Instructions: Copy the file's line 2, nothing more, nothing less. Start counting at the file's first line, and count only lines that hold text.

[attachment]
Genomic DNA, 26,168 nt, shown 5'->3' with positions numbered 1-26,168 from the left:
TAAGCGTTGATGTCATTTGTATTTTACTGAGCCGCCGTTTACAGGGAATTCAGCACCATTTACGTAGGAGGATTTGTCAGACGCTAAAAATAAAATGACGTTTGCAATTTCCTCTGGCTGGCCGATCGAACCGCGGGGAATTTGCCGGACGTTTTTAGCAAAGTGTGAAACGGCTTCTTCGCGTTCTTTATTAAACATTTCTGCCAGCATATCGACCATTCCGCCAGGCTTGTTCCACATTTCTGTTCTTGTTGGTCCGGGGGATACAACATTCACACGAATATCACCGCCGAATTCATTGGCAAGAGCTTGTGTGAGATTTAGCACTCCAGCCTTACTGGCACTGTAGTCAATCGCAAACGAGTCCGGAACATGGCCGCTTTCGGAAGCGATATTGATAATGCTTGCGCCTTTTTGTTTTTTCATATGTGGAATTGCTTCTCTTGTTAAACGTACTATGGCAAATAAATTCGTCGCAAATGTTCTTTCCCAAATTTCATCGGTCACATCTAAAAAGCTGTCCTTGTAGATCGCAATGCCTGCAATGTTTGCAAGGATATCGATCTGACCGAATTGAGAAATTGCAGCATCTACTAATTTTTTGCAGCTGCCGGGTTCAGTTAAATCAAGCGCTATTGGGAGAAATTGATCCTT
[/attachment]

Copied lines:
TAAGCGTTGATGTCATTTGTATTTTACTGAGCCGCCGTTTACAGGGAATTCAGCACCATTTACGTAGGAGGATTTGTCAGACGCTAAAAATAAAATGACGTTTGCAATTTCCTCTGGCTGGCCGATCGAACCGCGGGGAATTTGCCGGACGTTTTTAGCAAAGTGTGAAACGGCTTCTTCGCGTTCTTTATTAAACATTTCTGCCAGCATATCGACCATTCCGCCAGGCTTGTTCCACATTTCTGTTCTTGTTGGTCCGGGGGATACAACATTCACACGAATATCACCGCCGAATTCATTGGCAAGAGCTTGTGTGAGATTTAGCACTCCAGCCTTACTGGCACTGTAGTCAATCGCAAACGAGTCCGGAACATGGCCGCTTTCGGAAGCGATATTGATAATGCTTGCGCCTTTTTGTTTTTTCATATGTGGAATTGCTTCTCTTGTTAAACGTACTATGGCAAATAAATTCGTCGCAAATGTTCTTTCCCAAATTTCATCGGTCACATCTAAAAAGCTGTCCTTGTAGATCGCAATGCCTGCAATGTTTGCAAGGATATCGATCTGACCGAATTGAGAAATTGCAGCATCTACTAATTTTTTGCAGCTGCCGGGTTCAGTTAAATCAAGCGCTATTGGGAGAAATTGATCCTT